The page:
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Critics Survey: Sundance 2021’s Best Movies According to 376 Critics

A record number of critics voted in this year's survey, showcasing some of the buzziest titles out of the festival.

sundance critics survey 2021

“CODA,” Shaka King directing “Judas and. the Black Messiah,” and “Summer of Soul”

Sundance/WB/Leah Lu

With Sundance going virtual this year, the festival’s organizers predicted that its program would reach more audiences than ever before. IndieWire’s annual Sundance critics survey, presented by AMC+, was a beneficiary of the unusual format. As critics tuned into the festival from around the world, a record 376 accredited journalists voted in this year’s survey to determine the best movies of the festival, a nearly 100 percent increase from last year’s record high. The volume of critics this year illustrates how much the buzz for several movies from the festival is likely to translate into critical support for a handful of movies, starting with the highest-profile opening night selections.

CODA,” the crowdpleaser that opened U.S. Dramatic Competition and scored four awards at the festival, won Best Film in the survey. “Summer of Soul (…Or, When the Revolution Could Not Be Televised),” the music documentary directed by Ahmir “Questlove” Thompson, topped the survey’s Best Documentary category. The other category winners went to similarly buzzy films, Shaka King scoring Best Director for “Judas and the Black Messiah” and “Passing” winning Best First Film.

Nothing at Sundance generated more enthusiasm than “CODA,” as its win here continues that dramatic ride. The movie stars Emilia Jones as the teenage child of deaf parents (Oscar-winner Marlee Matlin and Troy Kostur). Based off the 2015 French comedy-drama “La Famille Bélier,” director Sian Heder’s coming-of-age story took the concept of a Sundance sensation to new heights by scoring the Grand Jury prize in the U.S. Dramatic competition along with Best Director and the Audience prize; it also snagged a historic $25 million deal with Apple for distribution. However, its Best Film win in the IndieWire survey was the only category where it came out on top.

For the second year in a row, the Best Film and Best Director categories showed a split between the two categories. (Last year, “Minari” won Best Film, while “Dick Johnson Is Dead” filmmaker Kirsten Johnson won Best Director.) King, who last came to Sundance with the dramedy “Newlyweeds” in 2013, returned to the festival with a last-minute addition. The Warner Bros.-produced “Judas and the Black Messiah” stars Daniel Kaluuya as ill-fated Black Panther leader Fred Hampton and Lakeith Stanfield as William O’Neal, the FBI informant who infiltrated the group. The movie premiered on the penultimate night of the festival ahead of its day-and-date release in theaters and on HBO Max on February 12, quickly becoming the latest entry in this year’s Oscar season.

As for Questlove’s debut, “Summer of Soul” ended the festival without distribution, though major streamers were engaged in a fierce bidding war for the rights — and Thursday night, Searchlight and Hulu officially picked it up. The movie, which chronicles the powerful performances of the 1968 Harlem Cultural Festival through newly unearthed footage, won both the Grand Jury prize and the Audience prize in the U.S. Documentary section and — like “CODA” — launched on opening night to much critical enthusiasm. Expect that to continue.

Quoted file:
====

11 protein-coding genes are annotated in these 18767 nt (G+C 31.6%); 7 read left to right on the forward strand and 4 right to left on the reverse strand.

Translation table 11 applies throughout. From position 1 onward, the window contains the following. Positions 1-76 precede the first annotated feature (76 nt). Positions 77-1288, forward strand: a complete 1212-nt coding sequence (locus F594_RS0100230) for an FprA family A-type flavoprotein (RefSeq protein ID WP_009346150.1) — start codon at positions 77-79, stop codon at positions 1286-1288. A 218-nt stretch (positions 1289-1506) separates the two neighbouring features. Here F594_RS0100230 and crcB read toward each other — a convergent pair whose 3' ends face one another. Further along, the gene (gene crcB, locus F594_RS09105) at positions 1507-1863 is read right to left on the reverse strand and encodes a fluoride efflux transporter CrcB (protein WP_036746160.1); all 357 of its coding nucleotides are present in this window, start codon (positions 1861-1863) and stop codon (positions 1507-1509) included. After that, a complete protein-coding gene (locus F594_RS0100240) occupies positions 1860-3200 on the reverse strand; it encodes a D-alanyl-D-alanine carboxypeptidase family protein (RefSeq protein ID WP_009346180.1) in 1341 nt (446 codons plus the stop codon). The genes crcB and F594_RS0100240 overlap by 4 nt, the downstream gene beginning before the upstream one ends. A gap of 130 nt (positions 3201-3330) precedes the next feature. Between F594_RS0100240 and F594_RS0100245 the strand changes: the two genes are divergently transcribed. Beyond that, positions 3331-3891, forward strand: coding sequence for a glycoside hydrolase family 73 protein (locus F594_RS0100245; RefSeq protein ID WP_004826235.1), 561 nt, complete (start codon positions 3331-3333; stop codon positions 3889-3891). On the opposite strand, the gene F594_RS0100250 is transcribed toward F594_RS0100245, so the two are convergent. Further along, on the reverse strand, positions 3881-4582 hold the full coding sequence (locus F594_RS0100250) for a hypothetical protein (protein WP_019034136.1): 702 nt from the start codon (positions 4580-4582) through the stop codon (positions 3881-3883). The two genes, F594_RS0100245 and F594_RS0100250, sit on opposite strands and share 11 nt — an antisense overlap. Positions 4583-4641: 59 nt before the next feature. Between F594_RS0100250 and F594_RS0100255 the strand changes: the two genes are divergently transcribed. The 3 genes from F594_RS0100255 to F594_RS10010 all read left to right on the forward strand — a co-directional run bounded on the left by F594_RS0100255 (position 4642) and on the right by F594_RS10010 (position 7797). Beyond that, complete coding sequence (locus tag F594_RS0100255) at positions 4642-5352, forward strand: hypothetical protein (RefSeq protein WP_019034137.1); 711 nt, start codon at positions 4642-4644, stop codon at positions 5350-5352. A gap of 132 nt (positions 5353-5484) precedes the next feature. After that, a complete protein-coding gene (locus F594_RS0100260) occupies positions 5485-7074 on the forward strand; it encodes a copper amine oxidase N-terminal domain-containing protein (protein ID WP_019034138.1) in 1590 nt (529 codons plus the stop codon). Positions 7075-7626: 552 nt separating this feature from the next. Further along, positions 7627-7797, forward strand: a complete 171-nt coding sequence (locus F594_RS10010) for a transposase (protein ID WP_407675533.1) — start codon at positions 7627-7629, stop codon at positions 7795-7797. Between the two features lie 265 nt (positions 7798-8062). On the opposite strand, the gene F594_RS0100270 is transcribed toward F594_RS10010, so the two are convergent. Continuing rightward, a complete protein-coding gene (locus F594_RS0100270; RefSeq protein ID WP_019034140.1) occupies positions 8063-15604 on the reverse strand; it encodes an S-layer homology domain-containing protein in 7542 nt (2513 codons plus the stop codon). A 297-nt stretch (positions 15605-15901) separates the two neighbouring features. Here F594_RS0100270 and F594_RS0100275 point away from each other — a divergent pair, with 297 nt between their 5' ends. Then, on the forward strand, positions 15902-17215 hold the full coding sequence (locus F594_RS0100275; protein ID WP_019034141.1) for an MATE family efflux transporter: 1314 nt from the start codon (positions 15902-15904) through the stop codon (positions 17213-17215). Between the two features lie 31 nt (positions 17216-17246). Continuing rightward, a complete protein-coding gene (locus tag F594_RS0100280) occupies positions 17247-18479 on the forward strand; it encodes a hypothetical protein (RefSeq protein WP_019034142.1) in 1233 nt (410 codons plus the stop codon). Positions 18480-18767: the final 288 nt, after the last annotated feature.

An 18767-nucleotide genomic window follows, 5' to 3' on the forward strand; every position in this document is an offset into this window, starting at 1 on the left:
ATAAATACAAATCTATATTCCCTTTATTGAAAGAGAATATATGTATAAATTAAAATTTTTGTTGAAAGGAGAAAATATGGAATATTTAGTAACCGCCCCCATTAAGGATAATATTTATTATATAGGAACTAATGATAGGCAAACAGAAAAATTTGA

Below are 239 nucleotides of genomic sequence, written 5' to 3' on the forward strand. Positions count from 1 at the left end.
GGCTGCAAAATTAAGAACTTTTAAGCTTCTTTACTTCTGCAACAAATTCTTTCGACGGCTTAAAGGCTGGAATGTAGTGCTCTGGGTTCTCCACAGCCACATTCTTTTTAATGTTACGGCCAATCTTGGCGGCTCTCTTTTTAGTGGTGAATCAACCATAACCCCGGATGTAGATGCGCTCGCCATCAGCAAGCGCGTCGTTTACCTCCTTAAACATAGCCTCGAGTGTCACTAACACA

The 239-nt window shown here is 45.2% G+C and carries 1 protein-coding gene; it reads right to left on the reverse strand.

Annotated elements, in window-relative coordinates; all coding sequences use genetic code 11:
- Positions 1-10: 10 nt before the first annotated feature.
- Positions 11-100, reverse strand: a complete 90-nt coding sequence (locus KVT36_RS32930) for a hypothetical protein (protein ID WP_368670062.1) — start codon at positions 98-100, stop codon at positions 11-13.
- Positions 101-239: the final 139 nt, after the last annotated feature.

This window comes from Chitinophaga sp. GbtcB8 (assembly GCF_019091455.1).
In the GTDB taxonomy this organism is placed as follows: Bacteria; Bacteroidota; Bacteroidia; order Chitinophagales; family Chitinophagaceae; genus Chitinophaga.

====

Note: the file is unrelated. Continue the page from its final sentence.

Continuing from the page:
Over the weekend, “Passing” was the big story of the festival. Premiering on Saturday night, actor-turned-director Rebecca Hall’s debut adapts Nella Larsen’s novel about mixed-race childhood friends Irene (Tessa Thompson) and Clare (Ruth Negga) who reunite as young adults and begin to question each other’s lives. Irene, who lives in Harlem, grows frustrated with Clare’s decision to pass as white and live with a racist man. Shot in delicate black-and-white and with engrossing period details, the movie became one of the most celebrated narrative debuts of the festival. That didn’t translate into festival prizes, where “Passing” was shut out. However, the movie landed a reported $16 million deal with Netflix at the festival’s end, suggesting that the streamer will be putting its awards machine to work on the movie in the year ahead.

As usual, Sundance’s highlights stretched well beyond the winners in a handful of categories. In the documentary category, highlights such as “Flee” and “The Sparks Brothers” scored highly among critics, while lower-profile titles like “Pleasure” and “We’re All Going to the World’s Fair” cracked the top 10 in Best Film. Check out the full list of finalists below, and browse all of IndieWire’s 2021 Sundance coverage here.

Best Film

1. “CODA”

2. “Judas and the Black Messiah”

3. “Mass”

4. “Passing”

5. “Flee”

6. “On the Count of Three”

7. “Summer of Soul (…Or, When the Revolution Could Not Be Televised)”

8. “Pleasure”

9. TIE: “Censor”/”Together Together”

10. “We’re All Going to the World’s Fair”

Best Documentary

1. “Summer of Soul (…Or, When the Revolution Could Not Be Televised)”

2. “Flee”

3. “The Sparks Brothers”

4. “Rita Moreno: Just a Girl Who Decided to Go for It”

5. “Street Gang: How We Got to Sesame Street”

Best Director

1. “Judas and the Black Messiah”

2. “Passing”

3. “CODA”

4. “Mass”

5. “Flee”

Best Screenplay

1. “Judas and the Black Messiah”

2. “Mass”

3. “CODA”

4. “On the Count of Three”

5. “Passing”

Best First Film

1. “Passing”

2. “Mass”

3. “Summer of Soul (…Or, When the Revolution Could Not Be Televised)”

4. “On the Count of Three”

5. “Pleasure”

Editor’s note: The 2021 IndieWire Sundance Critics Survey is presented by AMC+. View past Sundance winners and festival favorite directly via AMC+.

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